Intravenous iron is widely used to control anemia in dialysis patients and limits costs related to erythropoiesis-stimulating agents (ESA). Current guidelines do not clearly set upper limits for serum ferritin (SF) and transferrin saturation (TSAT). International surveys such as the Dialysis Outcomes and Practice Patterns Study (DOPPS) showed that this lack of upper limits potentially led nephrologists to prescribe iron infusions even for patients with a high SF. Recent publications have suggested a risk of short- and long-term adverse effects related to iron overload. We conducted a proof of concept study to assess the impact of reducing intravenous iron administration.
In a prospective 8-month study conducted in a hospital dialysis unit, we assessed the impact of a strategy designed to reduce iron infusions. Instead of the usual strategy targeting 30–50% TSAT irrespective of SF, intravenous iron was administered if and only if TSAT was below 20% and SF below 200 μg/L. Routine practices for ESA remained unchanged: hemoglobin target 10–12 g/dL; ESA delivered monthly and dose corrected by 25% as necessary; ESA discontinued temporarily if hemoglobin >13 g/dL; methoxy polyethylene glycol-epoetin beta generally used. Tests were ordered monthly to monitor hemoglobin. Intravenous iron was administered weekly and ESA monthly. Baseline and 6-month TSAT, SF and hemoglobin levels were compared.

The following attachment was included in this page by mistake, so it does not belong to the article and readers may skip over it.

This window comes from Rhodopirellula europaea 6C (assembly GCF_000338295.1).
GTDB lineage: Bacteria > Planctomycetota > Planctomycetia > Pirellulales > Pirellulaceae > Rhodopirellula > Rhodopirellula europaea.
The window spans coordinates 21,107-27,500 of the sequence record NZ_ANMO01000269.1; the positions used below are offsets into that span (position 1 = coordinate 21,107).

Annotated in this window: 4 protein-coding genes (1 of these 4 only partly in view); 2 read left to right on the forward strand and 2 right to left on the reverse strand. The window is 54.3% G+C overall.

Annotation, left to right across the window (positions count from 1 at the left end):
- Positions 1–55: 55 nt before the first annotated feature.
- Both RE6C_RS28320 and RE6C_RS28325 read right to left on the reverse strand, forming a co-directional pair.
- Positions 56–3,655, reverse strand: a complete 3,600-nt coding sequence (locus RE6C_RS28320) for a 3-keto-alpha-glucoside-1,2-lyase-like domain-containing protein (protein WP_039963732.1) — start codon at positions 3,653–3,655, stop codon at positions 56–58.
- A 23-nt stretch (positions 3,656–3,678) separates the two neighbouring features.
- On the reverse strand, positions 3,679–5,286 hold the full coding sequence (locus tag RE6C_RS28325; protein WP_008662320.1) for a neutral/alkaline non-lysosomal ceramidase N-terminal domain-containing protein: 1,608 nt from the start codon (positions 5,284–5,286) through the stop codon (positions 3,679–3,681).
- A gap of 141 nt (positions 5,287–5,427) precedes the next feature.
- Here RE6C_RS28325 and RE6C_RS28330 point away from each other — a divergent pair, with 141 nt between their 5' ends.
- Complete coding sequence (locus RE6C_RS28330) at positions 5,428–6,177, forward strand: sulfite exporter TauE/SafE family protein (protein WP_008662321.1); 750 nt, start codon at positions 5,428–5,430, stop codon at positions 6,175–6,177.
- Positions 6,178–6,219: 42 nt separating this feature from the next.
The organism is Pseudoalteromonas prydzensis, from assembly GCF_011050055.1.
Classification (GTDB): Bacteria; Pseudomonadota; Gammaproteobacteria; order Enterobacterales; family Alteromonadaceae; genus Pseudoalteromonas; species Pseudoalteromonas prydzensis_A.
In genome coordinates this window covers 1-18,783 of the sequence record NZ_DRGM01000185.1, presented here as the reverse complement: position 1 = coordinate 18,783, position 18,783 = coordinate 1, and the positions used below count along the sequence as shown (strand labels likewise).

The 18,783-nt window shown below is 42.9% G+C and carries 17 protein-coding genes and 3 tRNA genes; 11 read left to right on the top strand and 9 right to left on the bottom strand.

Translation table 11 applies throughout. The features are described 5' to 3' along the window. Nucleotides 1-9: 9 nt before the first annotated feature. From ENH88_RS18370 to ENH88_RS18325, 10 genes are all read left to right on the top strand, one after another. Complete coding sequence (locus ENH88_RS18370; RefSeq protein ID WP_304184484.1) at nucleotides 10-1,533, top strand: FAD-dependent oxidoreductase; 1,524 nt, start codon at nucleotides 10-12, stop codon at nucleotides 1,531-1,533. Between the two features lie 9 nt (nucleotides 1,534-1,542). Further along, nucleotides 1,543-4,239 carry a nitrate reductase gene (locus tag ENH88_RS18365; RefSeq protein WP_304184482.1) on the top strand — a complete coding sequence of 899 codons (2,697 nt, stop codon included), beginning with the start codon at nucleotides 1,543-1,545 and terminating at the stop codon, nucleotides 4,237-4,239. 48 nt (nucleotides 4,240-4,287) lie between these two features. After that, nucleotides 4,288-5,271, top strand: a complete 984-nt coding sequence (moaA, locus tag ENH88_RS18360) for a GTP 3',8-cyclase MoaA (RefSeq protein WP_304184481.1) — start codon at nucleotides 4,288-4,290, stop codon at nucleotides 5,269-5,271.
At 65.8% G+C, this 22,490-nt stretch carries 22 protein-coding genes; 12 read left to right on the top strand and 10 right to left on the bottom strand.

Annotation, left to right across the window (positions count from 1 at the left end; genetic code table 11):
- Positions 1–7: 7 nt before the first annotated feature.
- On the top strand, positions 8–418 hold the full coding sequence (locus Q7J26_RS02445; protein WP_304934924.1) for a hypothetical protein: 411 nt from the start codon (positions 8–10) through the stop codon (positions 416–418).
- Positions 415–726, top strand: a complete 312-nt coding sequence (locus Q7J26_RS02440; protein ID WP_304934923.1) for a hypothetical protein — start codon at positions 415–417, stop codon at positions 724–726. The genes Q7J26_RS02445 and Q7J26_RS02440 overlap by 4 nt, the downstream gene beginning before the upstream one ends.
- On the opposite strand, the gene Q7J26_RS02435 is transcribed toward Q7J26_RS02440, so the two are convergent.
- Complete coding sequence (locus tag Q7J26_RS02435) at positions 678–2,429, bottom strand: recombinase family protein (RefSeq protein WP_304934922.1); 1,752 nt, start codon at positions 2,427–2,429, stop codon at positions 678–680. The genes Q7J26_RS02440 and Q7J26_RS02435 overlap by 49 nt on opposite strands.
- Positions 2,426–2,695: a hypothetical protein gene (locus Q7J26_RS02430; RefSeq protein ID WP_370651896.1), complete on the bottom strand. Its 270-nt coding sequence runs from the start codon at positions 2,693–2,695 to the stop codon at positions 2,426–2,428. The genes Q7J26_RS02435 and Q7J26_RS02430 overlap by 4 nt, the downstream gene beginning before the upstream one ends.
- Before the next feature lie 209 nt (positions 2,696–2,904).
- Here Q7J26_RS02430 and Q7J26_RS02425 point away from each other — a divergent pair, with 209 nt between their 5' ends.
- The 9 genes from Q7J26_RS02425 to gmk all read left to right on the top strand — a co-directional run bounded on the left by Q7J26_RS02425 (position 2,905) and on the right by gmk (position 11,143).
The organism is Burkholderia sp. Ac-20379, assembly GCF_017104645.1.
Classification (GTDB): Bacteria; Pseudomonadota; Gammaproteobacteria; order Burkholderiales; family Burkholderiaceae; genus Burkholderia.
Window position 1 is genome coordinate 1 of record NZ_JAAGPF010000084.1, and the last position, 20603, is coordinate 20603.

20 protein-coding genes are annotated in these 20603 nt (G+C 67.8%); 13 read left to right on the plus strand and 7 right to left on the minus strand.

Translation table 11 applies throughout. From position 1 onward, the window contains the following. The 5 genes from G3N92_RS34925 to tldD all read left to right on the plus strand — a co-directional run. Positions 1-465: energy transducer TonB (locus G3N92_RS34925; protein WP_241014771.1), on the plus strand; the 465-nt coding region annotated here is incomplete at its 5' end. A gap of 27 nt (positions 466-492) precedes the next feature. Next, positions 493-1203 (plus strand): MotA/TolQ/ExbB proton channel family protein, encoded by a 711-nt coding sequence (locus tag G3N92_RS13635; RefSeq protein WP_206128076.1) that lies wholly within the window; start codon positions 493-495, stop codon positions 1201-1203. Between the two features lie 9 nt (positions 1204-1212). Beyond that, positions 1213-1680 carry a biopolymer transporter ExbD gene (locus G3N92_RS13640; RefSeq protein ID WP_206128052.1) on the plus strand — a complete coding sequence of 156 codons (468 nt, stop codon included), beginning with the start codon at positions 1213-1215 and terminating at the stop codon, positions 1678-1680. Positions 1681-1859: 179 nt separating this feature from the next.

Six-month data were available for 45 patients (31 M/14 F; 67.6 ± 14.0 y; 53.9 ± 85.7 months on dialysis). Patients experienced the following comorbidities: ischemic heart disease (n = 29, 44%), diabetes mellitus (n = 14; 31%), malignant disease (n = 11; 24%), transplantation (n = 11; 24%) and severe heart failure (n = 6; 13%). The mean weekly dose of iron declined from 77.8 ± 87.6 to 24.4 ± 52.9 mg per patient (p = 0.0003). SF decreased from 947.7 ± 1056.4 to 570.7 ± 424.4 μg/L (p = 0.0001), and TSAT from 41.5 ± 22.4 to 32.6 ± 13.7% (p = 0.01). Hemoglobin levels remained stable (11.13 ± 1.05 vs. 11.00 ± 1.16 g/dL, p = 0.54) as did ESA dose (126.4 ± 91.9 vs. 108.2 ± 112.7 μg/28 days, p = 0.07).
Our study suggests that a regular hemoglobin level can be maintained using regular ESA doses combined with intravenous iron doses adapted to TSAT and SF thresholds lower than those used in routine practice. This strategy reduces the risk of iron overload.
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- Targets for adapting intravenous iron dose in hemodialysis: a proof of concept study
N. O. Peters
- BioMed Central
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